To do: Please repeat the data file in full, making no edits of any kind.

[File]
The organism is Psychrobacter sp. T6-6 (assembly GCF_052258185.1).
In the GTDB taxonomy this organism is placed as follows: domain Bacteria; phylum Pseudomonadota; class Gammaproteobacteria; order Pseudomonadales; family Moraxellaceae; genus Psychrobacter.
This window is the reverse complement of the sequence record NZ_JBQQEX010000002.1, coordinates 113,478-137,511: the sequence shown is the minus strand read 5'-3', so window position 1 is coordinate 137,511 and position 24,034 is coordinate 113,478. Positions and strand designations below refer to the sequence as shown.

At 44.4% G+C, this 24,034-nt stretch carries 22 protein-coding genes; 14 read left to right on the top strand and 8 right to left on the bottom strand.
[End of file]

The organism is Psychrobacter sp. T6-6 (assembly GCF_052258185.1).
In the GTDB taxonomy this organism is placed as follows: domain Bacteria; phylum Pseudomonadota; class Gammaproteobacteria; order Pseudomonadales; family Moraxellaceae; genus Psychrobacter.
This window is the reverse complement of the sequence record NZ_JBQQEX010000002.1, coordinates 113,478-137,511: the sequence shown is the minus strand read 5'-3', so window position 1 is coordinate 137,511 and position 24,034 is coordinate 113,478. Positions and strand designations below refer to the sequence as shown.

At 44.4% G+C, this 24,034-nt stretch carries 22 protein-coding genes; 14 read left to right on the top strand and 8 right to left on the bottom strand.